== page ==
Hier können Sie sich die Infobroschüre "Pilot werden" der Arbeitsgruppe Qualification & Training herunter laden. Sie enthält detaillierte Informationen über das Berufsbild des Piloten und seine Anforderungen.
Hier können Sie sich die Infobroschüre "Berufswunsch: Pilotin" der Arbeitsgruppe Diversity & Social herunter laden.
We would like to use this webpage to answer the most frequently asked questions on the topic of airline pilots. Our hope is to be able to provide answers to the many telephone calls, which reach the VEREINIGUNG COCKPIT on a daily basis.
Over the past years there has been a marked rise in job-fairs on “becoming a pilot”. Generally, it makes sense to attend such fairs, in order to get a better picture of the pilot-profession, as well as of the conditions surrounding the training.
However, it should be clear that many of the exhibitors use these fairs as a sales-platform. One should thus questions whether the information provided is legitimate, objective or rather a “sales-pitch” for a product/service?
Should a “pilot-screening/-assessment” be offered in conjunction with the fair, we refer you to our FAQ-bullet “I heard about a test. What is that about?”
For career starters, the opportunities on the European labor market are almost hopeless. Even graduates of training airlines currently have to put up with considerable waiting times.
The pilot demand forecast by aircraft manufacturers, ICAO (International Civil Aviation Organization) and IATA (International Association of Airlines), is almost exclusively in Asia (China, India) and the Gulf region.
As a basic principle, all major airline companies conduct recruitment tests. Some prior to training and others after training is completed. There are different types of tests: Aptitude and recruitment tests.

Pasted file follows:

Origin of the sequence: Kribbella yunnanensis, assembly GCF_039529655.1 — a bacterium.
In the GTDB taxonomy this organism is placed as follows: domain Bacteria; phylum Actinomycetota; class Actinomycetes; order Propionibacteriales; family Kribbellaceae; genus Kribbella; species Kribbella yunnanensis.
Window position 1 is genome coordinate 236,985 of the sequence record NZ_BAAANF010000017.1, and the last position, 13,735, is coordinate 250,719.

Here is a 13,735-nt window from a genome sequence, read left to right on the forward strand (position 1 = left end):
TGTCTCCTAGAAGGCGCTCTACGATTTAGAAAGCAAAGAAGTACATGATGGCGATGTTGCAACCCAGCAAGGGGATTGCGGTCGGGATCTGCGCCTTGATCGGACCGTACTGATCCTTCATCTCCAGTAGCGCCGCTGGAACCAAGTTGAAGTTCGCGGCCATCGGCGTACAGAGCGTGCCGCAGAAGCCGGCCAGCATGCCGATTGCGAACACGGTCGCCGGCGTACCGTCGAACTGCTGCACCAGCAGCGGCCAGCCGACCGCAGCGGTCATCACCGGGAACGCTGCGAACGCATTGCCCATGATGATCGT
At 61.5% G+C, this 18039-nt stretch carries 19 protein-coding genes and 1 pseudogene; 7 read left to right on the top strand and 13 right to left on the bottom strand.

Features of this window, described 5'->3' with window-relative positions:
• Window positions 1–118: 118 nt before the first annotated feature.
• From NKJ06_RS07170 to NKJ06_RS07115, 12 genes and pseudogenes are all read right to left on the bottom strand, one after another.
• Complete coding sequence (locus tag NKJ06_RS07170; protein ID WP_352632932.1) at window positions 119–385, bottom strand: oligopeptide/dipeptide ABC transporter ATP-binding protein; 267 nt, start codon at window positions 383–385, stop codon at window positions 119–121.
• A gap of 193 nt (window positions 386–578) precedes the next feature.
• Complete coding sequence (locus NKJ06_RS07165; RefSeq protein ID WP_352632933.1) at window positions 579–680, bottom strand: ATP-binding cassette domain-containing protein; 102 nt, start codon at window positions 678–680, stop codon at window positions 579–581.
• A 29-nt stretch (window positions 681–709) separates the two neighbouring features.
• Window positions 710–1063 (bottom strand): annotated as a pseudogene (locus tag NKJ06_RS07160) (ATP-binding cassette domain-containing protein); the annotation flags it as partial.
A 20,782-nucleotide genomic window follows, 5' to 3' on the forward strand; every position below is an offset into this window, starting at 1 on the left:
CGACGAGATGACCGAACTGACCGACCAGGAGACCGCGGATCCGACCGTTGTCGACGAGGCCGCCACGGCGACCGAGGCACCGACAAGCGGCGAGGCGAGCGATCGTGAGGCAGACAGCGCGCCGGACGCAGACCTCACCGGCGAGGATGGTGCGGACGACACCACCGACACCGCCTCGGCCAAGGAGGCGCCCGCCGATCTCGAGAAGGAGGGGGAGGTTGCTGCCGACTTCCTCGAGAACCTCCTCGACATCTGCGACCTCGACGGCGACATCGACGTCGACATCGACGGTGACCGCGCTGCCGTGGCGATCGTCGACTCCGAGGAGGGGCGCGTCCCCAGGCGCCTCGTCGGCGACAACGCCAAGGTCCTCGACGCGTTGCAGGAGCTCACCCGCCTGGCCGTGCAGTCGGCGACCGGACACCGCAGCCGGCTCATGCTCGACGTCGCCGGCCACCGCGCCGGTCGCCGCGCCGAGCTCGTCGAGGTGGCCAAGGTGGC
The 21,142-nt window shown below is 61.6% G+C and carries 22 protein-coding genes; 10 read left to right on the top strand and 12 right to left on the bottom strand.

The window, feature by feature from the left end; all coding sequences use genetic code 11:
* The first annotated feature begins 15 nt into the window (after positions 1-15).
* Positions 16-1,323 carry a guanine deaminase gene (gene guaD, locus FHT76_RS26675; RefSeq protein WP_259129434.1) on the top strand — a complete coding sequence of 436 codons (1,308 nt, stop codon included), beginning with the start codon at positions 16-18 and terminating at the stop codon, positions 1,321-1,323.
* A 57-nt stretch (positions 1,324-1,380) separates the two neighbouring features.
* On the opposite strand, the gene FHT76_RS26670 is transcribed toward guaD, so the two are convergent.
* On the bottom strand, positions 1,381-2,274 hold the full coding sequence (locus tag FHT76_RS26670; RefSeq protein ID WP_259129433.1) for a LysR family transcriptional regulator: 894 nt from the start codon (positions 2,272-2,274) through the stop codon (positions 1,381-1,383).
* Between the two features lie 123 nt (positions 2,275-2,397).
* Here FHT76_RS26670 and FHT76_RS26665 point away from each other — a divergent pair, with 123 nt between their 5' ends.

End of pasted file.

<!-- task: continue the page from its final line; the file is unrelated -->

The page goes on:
Aptitude test: These tests assess the skills required for a career as a professional pilot (e.g. spatial sense, high level of resilience, etc.)
Recruitment test: For German airline companies, recruitment tests are usually conducted in connection with an aptitude test from the German National Aeronautics and Space Research Centre in Hamburg or the company Interpersonal. These consist of specific recruitment criteria of the airline companies.
Warning: If there are any costs involved in such tests, or whenever such tests are conducted in conjunction with a job-fair/-expo, you should check whether successful completion of these tests realistically results in employment, or whether the testing/screening itself is not a means to generate income.
As long as preparation entails actively dealing with the matters at hand and polishing up on knowledge (English, physics and math exercises, etc.), it is beneficial and attests a professional work ethic.
Various commercial institutions offer, to some extent very expensive, training programmes, the value of which is debatable. In principle, we do not recommend these programmes. Skills can be trained, aptitude cannot.
The test centres usually provide you with preparatory materials.
You can become a VC member at the beginning of your training. Membership is free for trainee pilots.
That strongly depends on the airline company. A First Officer receives a starting monthly gross salary between 1500 Euros and 5000 Euros. A captain, which you can become after approximately 3 to 20 years as a First Officer, receives a starting salary between 3000 and 10,000 Euros depending on the airline company. On the other hand, the significant expenses for training must be taken into consideration.
Flight training is generally less expensive in the USA than it is in Europe. With the exception of the PPL(A), a conversion of licenses issued by the American Federal Aviation Administration (FAA) into licenses issued by the European Aviation Safety Agency is fundamentally impossible.